This morning on Election Day, I was listening to this powerful NPR podcast about Frederick Douglass and the sacred right to vote.
Douglass, as everyone probably knows, was a fugitive slave who became a prominent orator, author and activist in the anti-slavery movement. For more on the life of Frederick Douglass, read the book Frederick Douglass, Prophet of Freedom by David W. Blight (Simon and Shuster, 2018). That book won the 2019 Pulitzer Prize for History.
Douglass believed strongly that democracy and the freedom that democracy promised would be sustained by the right to vote. Here are some great quotes from Frederick Douglass.
I have had but one idea for the last three years to present to the American people, and the phraseology in which I clothe it is the old abolition phraseology. I am for the “immediate, unconditional, and universal” enfranchisement of the black man, in every State in the Union. Without this, his liberty is a mockery; without this, you might as well almost retain the old name of slavery for his condition; for in fact, if he is not the slave of the individual master, he is the slave of society, and holds his liberty as a privilege, not as a right. He is at the mercy of the mob, and has no means of protecting himself.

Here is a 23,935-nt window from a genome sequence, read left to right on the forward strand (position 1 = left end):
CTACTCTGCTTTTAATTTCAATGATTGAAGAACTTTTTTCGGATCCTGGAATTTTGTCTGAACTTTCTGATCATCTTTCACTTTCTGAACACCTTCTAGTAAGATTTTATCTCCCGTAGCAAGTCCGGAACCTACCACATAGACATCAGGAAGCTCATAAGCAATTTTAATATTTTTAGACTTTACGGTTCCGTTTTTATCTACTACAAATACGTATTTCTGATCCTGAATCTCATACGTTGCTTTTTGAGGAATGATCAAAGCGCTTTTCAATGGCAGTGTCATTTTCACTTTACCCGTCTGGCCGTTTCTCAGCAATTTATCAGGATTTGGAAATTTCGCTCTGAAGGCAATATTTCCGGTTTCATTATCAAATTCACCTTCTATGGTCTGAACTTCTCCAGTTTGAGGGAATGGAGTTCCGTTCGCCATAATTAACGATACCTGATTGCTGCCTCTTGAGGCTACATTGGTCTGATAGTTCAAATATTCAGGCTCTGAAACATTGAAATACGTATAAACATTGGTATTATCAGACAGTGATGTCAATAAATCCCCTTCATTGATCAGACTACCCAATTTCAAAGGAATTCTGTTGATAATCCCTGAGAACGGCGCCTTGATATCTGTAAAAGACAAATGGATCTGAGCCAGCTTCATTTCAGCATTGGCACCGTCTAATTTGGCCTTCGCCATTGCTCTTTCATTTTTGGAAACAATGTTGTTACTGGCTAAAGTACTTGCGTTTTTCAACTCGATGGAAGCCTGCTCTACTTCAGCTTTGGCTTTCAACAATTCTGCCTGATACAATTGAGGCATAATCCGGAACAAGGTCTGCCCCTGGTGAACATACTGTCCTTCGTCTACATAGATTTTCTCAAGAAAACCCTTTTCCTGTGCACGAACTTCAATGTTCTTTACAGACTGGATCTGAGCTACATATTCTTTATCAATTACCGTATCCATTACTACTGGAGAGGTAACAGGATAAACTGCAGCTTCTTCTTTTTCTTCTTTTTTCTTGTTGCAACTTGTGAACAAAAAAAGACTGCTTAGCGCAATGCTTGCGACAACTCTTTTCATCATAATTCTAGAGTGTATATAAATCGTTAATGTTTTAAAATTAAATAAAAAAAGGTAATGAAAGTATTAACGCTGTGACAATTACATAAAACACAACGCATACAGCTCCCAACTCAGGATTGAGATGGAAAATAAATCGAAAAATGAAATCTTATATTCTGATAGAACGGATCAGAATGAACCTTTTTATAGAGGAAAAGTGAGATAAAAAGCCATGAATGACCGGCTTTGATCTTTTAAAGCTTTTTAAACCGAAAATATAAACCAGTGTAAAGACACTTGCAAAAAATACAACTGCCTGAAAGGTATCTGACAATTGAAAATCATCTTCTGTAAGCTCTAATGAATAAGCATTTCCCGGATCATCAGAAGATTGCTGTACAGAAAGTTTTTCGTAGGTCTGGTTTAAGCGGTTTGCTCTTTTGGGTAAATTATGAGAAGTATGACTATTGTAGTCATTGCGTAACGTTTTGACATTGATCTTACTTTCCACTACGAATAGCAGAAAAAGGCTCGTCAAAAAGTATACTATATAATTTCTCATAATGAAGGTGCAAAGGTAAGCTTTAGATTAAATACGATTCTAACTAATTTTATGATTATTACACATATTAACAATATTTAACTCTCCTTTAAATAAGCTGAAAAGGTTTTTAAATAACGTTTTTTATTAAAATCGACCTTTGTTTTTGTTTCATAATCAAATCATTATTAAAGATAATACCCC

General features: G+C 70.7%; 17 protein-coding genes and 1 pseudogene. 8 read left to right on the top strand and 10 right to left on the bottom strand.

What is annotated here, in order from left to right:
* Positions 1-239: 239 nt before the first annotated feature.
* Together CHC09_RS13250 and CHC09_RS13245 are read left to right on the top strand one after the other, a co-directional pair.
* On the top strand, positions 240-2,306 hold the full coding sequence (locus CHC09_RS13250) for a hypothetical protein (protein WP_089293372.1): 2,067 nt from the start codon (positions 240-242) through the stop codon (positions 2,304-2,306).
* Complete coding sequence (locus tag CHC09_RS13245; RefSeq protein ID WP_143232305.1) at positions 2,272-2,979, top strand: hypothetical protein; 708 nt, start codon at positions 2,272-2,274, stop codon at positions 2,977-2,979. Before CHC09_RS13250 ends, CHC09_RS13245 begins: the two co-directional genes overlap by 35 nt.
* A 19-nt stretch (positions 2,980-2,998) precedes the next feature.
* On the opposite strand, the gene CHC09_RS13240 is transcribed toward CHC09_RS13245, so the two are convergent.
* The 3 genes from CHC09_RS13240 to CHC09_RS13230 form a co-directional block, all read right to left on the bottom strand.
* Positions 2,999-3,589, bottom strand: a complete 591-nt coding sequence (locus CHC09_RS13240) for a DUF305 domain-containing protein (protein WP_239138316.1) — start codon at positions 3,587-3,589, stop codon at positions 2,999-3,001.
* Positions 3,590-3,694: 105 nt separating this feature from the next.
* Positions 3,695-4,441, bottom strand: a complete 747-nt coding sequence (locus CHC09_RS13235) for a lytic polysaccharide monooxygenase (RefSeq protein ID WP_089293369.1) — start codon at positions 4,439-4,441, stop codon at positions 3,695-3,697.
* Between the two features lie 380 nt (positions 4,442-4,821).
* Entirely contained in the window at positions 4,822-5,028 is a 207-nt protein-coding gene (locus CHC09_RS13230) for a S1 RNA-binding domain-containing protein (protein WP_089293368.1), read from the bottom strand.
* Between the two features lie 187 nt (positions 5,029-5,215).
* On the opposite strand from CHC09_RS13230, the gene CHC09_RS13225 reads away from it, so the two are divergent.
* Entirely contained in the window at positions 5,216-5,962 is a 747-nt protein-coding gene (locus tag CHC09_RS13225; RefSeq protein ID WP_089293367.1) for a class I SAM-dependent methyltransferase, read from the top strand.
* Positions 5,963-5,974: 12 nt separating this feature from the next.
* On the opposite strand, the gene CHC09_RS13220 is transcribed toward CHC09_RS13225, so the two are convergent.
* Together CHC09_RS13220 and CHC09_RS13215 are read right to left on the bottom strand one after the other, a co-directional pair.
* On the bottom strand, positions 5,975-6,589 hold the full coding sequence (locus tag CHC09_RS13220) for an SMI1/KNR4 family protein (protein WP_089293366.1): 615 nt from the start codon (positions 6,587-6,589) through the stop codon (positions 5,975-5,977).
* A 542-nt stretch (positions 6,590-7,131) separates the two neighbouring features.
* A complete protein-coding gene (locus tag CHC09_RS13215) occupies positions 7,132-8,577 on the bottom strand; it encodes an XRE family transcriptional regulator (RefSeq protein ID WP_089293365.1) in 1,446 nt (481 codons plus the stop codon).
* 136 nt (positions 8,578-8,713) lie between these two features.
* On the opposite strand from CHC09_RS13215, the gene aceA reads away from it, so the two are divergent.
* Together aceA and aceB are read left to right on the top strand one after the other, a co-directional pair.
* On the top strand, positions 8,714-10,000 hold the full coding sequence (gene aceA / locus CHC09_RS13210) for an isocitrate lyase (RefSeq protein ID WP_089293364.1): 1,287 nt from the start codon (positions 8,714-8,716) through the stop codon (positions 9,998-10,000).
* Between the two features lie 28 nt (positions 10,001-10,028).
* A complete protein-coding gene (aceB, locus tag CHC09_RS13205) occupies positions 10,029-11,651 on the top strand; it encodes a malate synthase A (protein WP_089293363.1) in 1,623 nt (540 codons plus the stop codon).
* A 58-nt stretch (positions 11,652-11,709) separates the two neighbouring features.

In a republican country where general suffrage is the rule, without the ballot, personal liberty and other foregoing rights become mere privileges held at the option of others.
In 1869, the U.S. ratified the 15th Amendment, giving African Americans the right to vote. However due to the discrimination from the Jim Crow South primarily, African Americans continued to be deprived of the right to vote due to such voting practices as poll taxes, literary tests, and other voter suppression laws. The Voting Rights Act, passed in 1965, barred those practices and placed the federal government in an oversight position over states that historically discriminated against African Americans’ right to vote.
In the 1960s, African Americans continued to fight for the right to vote through the passage of the Voting Rights Act. In this video, you can see footage of civil rights leaders fighting for the right to vote in 1965 in Selma, Alabama – a small town that had suppressed the voting rights of African Americans. In this march of peaceful protestors, police officials began beating, shooting and gassing the marchers. One of those protesters was the late U.S. Representative, John Lewis, (D – Ga). He reminded us:
“The vote is the most powerful nonviolent tool we have”
And finally, here is a quote by Barack Obama, Former U.S. President:
“The consequences of anybody here, not turning out and doing everything you can to get your friends, neighbors, family to turn out, the consequences of you staying home would be profoundly dangerous to this country, to our democracy.”
So go vote. Do it right now.